OS X Wi-Fi: Disentangling Yourself from the “Xfinitywifi” Network

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Lately I’ve been running into a lot of trouble with folks who’ve joined a Comcast “xfinitywifi” network. These nationwide Wi-Fi hotspots are provided by Comcast through the use of its customers’ modems, which I suppose is all right if you’re a Comcast subscriber who’s out and about and desperate for network connectivity. The issue starts, however, when computers begin auto-joining that open network after they’ve connected to it that first time. If you’re able to enter your Comcast credentials and access the Internet, great. But if you’re at home and should be on your own Wi-Fi instead—you know, the one with access to your printers, say—this can cause all sorts of frustrating issues that aren’t always easy for people to figure out. So if you need to stop the auto-joining madness on your own Mac or on someone else’s, here’s how. 

First, make sure you’re not actively using that Comcast network by clicking on the Wi-Fi icon at the top-right of your screen. The network you’re currently joined to will have a check mark beside it.

I have a very clever neighbor.

Then click on the Apple Menu at the upper-left corner of your screen and choose “System Preferences.”

When that application opens, click on the “Network” option, and then if it’s not already selected on the following screen, pick “Wi-Fi” from the left-hand list.

Next, choose “Advanced” at the bottom of the window.

On the drop-down that’ll appear, pick the Wi-Fi tab. You’ll scroll through your “Preferred Networks” list until you find the “xfinitywifi” one; then just select it and click the minus button to remove it.

Confirm that you know what you’re doing on Apple’s scary warning box.

Then you’ll have two final steps: Click “OK” for the current window, and then select “Apply” within the Network preferences pane when your Mac takes you back out there. And you’re done! No longer will you join that Comcast network automatically. Of course, you can re-join it manually if you must, but if you’re not a current Comcast subscriber, it won’t do you any good anyhow. 

And hey, what’re you doing going around randomly clicking on open Wi-Fi networks? Be careful with that, guys! Or at least use a VPN if you’re gonna do it anyway—I like Cloak myself.

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Additionally, if you want to remove that xfinitywifi from your home router all together… (after all why should people get a free ride on your router?):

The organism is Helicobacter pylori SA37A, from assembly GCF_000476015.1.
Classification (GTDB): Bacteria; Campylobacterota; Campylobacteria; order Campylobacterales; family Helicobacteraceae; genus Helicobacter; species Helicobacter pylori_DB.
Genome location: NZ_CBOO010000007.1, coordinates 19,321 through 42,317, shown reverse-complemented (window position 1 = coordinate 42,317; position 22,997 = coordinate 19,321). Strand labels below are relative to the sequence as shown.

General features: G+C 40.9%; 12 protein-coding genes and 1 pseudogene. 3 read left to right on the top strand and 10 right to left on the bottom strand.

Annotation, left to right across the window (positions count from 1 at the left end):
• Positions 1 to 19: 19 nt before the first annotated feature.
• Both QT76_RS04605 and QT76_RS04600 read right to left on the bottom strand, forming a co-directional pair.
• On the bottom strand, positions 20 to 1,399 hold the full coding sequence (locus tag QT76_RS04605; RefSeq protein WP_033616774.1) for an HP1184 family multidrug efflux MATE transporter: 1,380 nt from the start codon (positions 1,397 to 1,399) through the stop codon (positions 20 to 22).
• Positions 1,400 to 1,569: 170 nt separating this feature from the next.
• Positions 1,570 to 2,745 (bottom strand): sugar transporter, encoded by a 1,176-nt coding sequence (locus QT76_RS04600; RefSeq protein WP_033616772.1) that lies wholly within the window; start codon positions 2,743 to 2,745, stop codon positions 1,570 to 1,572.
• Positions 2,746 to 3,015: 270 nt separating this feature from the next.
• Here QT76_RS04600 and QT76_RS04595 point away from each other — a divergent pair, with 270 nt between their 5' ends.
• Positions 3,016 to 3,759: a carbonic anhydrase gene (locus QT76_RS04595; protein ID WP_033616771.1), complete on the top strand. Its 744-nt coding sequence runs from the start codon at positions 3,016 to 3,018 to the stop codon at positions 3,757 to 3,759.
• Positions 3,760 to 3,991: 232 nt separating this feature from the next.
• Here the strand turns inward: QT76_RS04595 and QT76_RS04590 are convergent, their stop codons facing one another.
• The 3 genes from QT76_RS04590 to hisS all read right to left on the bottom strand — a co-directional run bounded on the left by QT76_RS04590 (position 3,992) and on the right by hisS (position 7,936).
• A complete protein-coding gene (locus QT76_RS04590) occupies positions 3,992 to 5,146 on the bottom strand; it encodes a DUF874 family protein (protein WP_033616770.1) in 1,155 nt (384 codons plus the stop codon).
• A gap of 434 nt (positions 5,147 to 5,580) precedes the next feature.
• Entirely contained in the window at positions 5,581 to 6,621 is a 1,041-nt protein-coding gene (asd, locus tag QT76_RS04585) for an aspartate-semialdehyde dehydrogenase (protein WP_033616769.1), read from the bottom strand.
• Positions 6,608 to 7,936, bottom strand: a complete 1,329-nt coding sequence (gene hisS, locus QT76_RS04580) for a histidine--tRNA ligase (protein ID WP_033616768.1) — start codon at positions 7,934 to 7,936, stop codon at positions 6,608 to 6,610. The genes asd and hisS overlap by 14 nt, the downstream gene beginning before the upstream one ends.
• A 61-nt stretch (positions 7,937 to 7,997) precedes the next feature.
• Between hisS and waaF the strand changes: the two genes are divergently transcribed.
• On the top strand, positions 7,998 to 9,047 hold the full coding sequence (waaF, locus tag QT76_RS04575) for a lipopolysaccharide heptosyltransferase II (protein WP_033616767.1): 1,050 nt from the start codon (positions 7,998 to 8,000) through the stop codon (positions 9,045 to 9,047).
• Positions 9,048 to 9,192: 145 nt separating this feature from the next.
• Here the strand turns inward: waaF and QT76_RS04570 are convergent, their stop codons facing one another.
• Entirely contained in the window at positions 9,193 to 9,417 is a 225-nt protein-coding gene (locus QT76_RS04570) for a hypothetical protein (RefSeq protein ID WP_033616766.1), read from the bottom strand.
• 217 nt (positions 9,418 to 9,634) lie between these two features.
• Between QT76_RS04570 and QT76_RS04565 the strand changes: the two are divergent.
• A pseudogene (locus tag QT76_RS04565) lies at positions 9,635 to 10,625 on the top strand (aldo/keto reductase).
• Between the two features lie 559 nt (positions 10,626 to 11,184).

Mike Lapinskas

If you are a Comcast customer, simply drag xfinity to the bottom of the list to give priority to the other known networks.

Melissa Holt

Hey ziploc,

Thanks for the suggestion! I think that’s a great idea.

Mike: While that’s a good thing to do (and I appreciate you pointing it out), the problem that I’ve had with a few people is that their home network goes down temporarily and then their Macs grab the only other known network available—i.e., the Comcast one. So removing it from the list won’t necessarily prevent the problem in all cases, but I definitely agree that folks should do what you suggested. grin


Melissa Holt

Er, I mean “moving the network down the list,” not “removing it from the list.” I need more coffee! wink


The problem with removing it from your Mac’s network list is that it also deletes it from your phone’s remembered networks.

So if you’re out and about and want to jump off n an open xfinitywifi network, you have to renter your credentials. And then, they’ll sync back to your Mac (if you’re using iCloud). It’s a mess.

Scott 2

The best “solution” to this problem would be for Apple to go back to the behavior of how Network Locations worked prior to 10.7, where the Wi-Fi “Preferred Networks” list was Location specific. That way, you could configure your Automatic Location with all the “hotspot” SSIDs, while also having Home and Work Locations with specifically defined SSIDs. I filed a bug on it, #9902012, that Apple closed as “Behaves Correctly”.

I travel a lot, to various client sites, some of whom have VERY specific Wi-Fi constraints (including that Wi-Fi needs to be DISABLED; I can be REMOVED from the site if my radio is on). The loss of this feature was regrettable for me. It also makes no sense, as some of the sites have specific network settings as well as specific SSIDs, so the SSIDs need to be Location specific. Further, Apple got whacked by a security issue BECAUSE of this behavior:

There is just no reason this issue exists given that OS X has functionality that can, and once did, solve it.

I’d suggest readers file Feedback or a Radar referencing Bug #9902012 and strongly suggest Apple work to reimplement Location-specific Preferred Wi-Fi SSID lists. (I’d also suggest that they ask that the Firewall activation be pulled up into the Location as well.)


~ Remove it? Like hell I will. It’s better than my own stinkin’ DSL service. I’ve moved it to the top of my list.

“Then click on the Apple Menu at the upper-left corner of your screen and choose ‘System Preferences.’
When that application opens, click on the ‘Network’ option..”

If you look at your first illustration, you’ll see that “Open Network Preferences” ia already there, at the the bottom of the list. Why go through all that other stuff?

Rick Landsman

Melissa, Your post is an extremely useful and appreciated contribution.

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